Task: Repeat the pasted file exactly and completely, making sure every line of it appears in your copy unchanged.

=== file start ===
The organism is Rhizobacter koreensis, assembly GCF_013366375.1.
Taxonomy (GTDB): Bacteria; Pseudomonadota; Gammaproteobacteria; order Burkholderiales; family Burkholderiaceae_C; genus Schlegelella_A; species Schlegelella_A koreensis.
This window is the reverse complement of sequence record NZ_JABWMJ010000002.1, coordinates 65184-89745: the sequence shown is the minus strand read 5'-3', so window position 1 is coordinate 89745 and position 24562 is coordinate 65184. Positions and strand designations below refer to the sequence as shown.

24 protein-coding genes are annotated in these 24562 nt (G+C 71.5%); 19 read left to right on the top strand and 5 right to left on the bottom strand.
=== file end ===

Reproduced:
The organism is Rhizobacter koreensis, assembly GCF_013366375.1.
Taxonomy (GTDB): Bacteria; Pseudomonadota; Gammaproteobacteria; order Burkholderiales; family Burkholderiaceae_C; genus Schlegelella_A; species Schlegelella_A koreensis.
This window is the reverse complement of sequence record NZ_JABWMJ010000002.1, coordinates 65184-89745: the sequence shown is the minus strand read 5'-3', so window position 1 is coordinate 89745 and position 24562 is coordinate 65184. Positions and strand designations below refer to the sequence as shown.

24 protein-coding genes are annotated in these 24562 nt (G+C 71.5%); 19 read left to right on the top strand and 5 right to left on the bottom strand.